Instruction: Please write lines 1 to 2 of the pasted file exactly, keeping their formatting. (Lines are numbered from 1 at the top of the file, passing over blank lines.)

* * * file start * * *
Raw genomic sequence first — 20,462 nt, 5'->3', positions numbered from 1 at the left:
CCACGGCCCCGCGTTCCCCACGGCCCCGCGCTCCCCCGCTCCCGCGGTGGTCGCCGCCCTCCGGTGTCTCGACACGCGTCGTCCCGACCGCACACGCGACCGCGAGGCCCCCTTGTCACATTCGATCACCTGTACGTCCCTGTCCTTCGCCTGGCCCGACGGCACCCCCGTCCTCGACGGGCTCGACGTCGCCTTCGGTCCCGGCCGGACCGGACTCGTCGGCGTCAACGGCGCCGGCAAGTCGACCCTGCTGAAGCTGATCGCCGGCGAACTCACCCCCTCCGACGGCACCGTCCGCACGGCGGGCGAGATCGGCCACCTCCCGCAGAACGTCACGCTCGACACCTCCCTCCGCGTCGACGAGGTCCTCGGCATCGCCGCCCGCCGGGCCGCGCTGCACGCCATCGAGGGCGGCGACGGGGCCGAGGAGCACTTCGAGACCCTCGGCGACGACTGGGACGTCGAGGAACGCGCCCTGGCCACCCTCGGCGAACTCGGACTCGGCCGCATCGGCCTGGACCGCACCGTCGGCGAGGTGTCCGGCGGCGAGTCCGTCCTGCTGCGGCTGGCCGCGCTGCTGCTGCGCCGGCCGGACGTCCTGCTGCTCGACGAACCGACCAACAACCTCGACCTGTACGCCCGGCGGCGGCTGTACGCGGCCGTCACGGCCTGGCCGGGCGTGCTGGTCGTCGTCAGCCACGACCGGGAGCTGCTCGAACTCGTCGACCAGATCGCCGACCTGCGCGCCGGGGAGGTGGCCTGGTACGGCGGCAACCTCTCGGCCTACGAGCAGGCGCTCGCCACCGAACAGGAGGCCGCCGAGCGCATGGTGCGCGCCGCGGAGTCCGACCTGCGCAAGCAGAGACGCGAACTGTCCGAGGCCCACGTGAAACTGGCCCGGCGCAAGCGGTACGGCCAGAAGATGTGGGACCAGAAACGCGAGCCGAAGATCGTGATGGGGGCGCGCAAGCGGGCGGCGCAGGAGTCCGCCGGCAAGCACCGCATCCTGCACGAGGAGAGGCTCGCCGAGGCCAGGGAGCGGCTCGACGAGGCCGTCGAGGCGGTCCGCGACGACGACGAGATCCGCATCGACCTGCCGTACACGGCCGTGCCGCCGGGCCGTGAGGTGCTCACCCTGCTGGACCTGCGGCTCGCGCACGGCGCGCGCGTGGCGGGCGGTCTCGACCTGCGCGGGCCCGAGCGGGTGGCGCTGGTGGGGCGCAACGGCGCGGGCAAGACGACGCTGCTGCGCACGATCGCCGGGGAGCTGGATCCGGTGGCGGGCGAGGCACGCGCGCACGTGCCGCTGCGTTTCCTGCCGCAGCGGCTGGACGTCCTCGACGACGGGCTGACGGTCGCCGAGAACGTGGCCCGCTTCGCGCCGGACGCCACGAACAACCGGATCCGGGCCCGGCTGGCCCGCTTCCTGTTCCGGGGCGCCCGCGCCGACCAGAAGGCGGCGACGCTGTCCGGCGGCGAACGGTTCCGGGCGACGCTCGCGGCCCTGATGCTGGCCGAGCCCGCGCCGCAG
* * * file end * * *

Raw genomic sequence first — 20,462 nt, 5'->3', positions numbered from 1 at the left:
CCACGGCCCCGCGTTCCCCACGGCCCCGCGCTCCCCCGCTCCCGCGGTGGTCGCCGCCCTCCGGTGTCTCGACACGCGTCGTCCCGACCGCACACGCGACCGCGAGGCCCCCTTGTCACATTCGATCACCTGTACGTCCCTGTCCTTCGCCTGGCCCGACGGCACCCCCGTCCTCGACGGGCTCGACGTCGCCTTCGGTCCCGGCCGGACCGGACTCGTCGGCGTCAACGGCGCCGGCAAGTCGACCCTGCTGAAGCTGATCGCCGGCGAACTCACCCCCTCCGACGGCACCGTCCGCACGGCGGGCGAGATCGGCCACCTCCCGCAGAACGTCACGCTCGACACCTCCCTCCGCGTCGACGAGGTCCTCGGCATCGCCGCCCGCCGGGCCGCGCTGCACGCCATCGAGGGCGGCGACGGGGCCGAGGAGCACTTCGAGACCCTCGGCGACGACTGGGACGTCGAGGAACGCGCCCTGGCCACCCTCGGCGAACTCGGACTCGGCCGCATCGGCCTGGACCGCACCGTCGGCGAGGTGTCCGGCGGCGAGTCCGTCCTGCTGCGGCTGGCCGCGCTGCTGCTGCGCCGGCCGGACGTCCTGCTGCTCGACGAACCGACCAACAACCTCGACCTGTACGCCCGGCGGCGGCTGTACGCGGCCGTCACGGCCTGGCCGGGCGTGCTGGTCGTCGTCAGCCACGACCGGGAGCTGCTCGAACTCGTCGACCAGATCGCCGACCTGCGCGCCGGGGAGGTGGCCTGGTACGGCGGCAACCTCTCGGCCTACGAGCAGGCGCTCGCCACCGAACAGGAGGCCGCCGAGCGCATGGTGCGCGCCGCGGAGTCCGACCTGCGCAAGCAGAGACGCGAACTGTCCGAGGCCCACGTGAAACTGGCCCGGCGCAAGCGGTACGGCCAGAAGATGTGGGACCAGAAACGCGAGCCGAAGATCGTGATGGGGGCGCGCAAGCGGGCGGCGCAGGAGTCCGCCGGCAAGCACCGCATCCTGCACGAGGAGAGGCTCGCCGAGGCCAGGGAGCGGCTCGACGAGGCCGTCGAGGCGGTCCGCGACGACGACGAGATCCGCATCGACCTGCCGTACACGGCCGTGCCGCCGGGCCGTGAGGTGCTCACCCTGCTGGACCTGCGGCTCGCGCACGGCGCGCGCGTGGCGGGCGGTCTCGACCTGCGCGGGCCCGAGCGGGTGGCGCTGGTGGGGCGCAACGGCGCGGGCAAGACGACGCTGCTGCGCACGATCGCCGGGGAGCTGGATCCGGTGGCGGGCGAGGCACGCGCGCACGTGCCGCTGCGTTTCCTGCCGCAGCGGCTGGACGTCCTCGACGACGGGCTGACGGTCGCCGAGAACGTGGCCCGCTTCGCGCCGGACGCCACGAACAACCGGATCCGGGCCCGGCTGGCCCGCTTCCTGTTCCGGGGCGCCCGCGCCGACCAGAAGGCGGCGACGCTGTCCGGCGGCGAACGGTTCCGGGCGACGCTCGCGGCCCTGATGCTGGCCGAGCCCGCGCCGCAG